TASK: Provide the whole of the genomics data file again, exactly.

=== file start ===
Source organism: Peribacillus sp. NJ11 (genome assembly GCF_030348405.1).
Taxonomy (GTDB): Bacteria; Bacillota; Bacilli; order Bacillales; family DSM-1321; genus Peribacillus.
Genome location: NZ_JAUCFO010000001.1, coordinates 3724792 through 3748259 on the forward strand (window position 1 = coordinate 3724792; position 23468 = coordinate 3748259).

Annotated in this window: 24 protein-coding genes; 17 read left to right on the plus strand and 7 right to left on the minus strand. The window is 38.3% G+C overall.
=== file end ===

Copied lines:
Source organism: Peribacillus sp. NJ11 (genome assembly GCF_030348405.1).
Taxonomy (GTDB): Bacteria; Bacillota; Bacilli; order Bacillales; family DSM-1321; genus Peribacillus.
Genome location: NZ_JAUCFO010000001.1, coordinates 3724792 through 3748259 on the forward strand (window position 1 = coordinate 3724792; position 23468 = coordinate 3748259).

Annotated in this window: 24 protein-coding genes; 17 read left to right on the plus strand and 7 right to left on the minus strand. The window is 38.3% G+C overall.